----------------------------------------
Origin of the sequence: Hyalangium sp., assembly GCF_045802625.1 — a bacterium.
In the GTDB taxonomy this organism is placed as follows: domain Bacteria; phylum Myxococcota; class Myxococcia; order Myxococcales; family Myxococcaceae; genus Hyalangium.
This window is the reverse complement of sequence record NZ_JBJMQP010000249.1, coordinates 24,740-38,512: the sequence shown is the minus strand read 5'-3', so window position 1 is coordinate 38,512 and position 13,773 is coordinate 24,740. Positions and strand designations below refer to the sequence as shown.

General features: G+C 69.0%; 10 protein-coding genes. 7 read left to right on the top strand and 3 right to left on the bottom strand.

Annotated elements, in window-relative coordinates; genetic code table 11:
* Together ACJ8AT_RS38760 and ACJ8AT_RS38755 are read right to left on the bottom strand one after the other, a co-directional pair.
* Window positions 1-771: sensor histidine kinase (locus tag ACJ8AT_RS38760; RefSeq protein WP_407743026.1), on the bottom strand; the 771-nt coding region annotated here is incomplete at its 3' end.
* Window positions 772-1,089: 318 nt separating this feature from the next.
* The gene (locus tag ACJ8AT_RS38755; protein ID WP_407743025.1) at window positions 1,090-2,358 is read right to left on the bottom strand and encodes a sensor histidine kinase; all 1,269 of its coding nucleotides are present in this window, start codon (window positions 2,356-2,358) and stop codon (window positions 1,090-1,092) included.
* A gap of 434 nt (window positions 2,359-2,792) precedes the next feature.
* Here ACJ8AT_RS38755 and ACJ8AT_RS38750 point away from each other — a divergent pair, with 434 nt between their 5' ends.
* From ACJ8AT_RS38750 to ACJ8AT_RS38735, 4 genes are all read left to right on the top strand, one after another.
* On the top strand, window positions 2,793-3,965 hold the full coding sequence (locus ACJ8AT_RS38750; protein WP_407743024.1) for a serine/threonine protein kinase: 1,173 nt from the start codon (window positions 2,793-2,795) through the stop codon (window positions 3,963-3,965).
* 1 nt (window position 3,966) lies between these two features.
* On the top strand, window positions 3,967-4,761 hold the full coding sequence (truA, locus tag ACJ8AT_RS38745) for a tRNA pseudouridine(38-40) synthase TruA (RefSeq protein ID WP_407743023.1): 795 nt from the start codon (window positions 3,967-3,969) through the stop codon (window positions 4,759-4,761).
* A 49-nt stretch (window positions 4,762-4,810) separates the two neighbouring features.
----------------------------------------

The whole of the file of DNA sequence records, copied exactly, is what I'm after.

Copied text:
Origin of the sequence: Hyalangium sp., assembly GCF_045802625.1 — a bacterium.
In the GTDB taxonomy this organism is placed as follows: domain Bacteria; phylum Myxococcota; class Myxococcia; order Myxococcales; family Myxococcaceae; genus Hyalangium.
This window is the reverse complement of sequence record NZ_JBJMQP010000249.1, coordinates 24,740-38,512: the sequence shown is the minus strand read 5'-3', so window position 1 is coordinate 38,512 and position 13,773 is coordinate 24,740. Positions and strand designations below refer to the sequence as shown.

General features: G+C 69.0%; 10 protein-coding genes. 7 read left to right on the top strand and 3 right to left on the bottom strand.

Annotated elements, in window-relative coordinates; genetic code table 11:
* Together ACJ8AT_RS38760 and ACJ8AT_RS38755 are read right to left on the bottom strand one after the other, a co-directional pair.
* Window positions 1-771: sensor histidine kinase (locus tag ACJ8AT_RS38760; RefSeq protein WP_407743026.1), on the bottom strand; the 771-nt coding region annotated here is incomplete at its 3' end.
* Window positions 772-1,089: 318 nt separating this feature from the next.
* The gene (locus tag ACJ8AT_RS38755; protein ID WP_407743025.1) at window positions 1,090-2,358 is read right to left on the bottom strand and encodes a sensor histidine kinase; all 1,269 of its coding nucleotides are present in this window, start codon (window positions 2,356-2,358) and stop codon (window positions 1,090-1,092) included.
* A gap of 434 nt (window positions 2,359-2,792) precedes the next feature.
* Here ACJ8AT_RS38755 and ACJ8AT_RS38750 point away from each other — a divergent pair, with 434 nt between their 5' ends.
* From ACJ8AT_RS38750 to ACJ8AT_RS38735, 4 genes are all read left to right on the top strand, one after another.
* On the top strand, window positions 2,793-3,965 hold the full coding sequence (locus ACJ8AT_RS38750; protein WP_407743024.1) for a serine/threonine protein kinase: 1,173 nt from the start codon (window positions 2,793-2,795) through the stop codon (window positions 3,963-3,965).
* 1 nt (window position 3,966) lies between these two features.
* On the top strand, window positions 3,967-4,761 hold the full coding sequence (truA, locus tag ACJ8AT_RS38745) for a tRNA pseudouridine(38-40) synthase TruA (RefSeq protein ID WP_407743023.1): 795 nt from the start codon (window positions 3,967-3,969) through the stop codon (window positions 4,759-4,761).
* A 49-nt stretch (window positions 4,762-4,810) separates the two neighbouring features.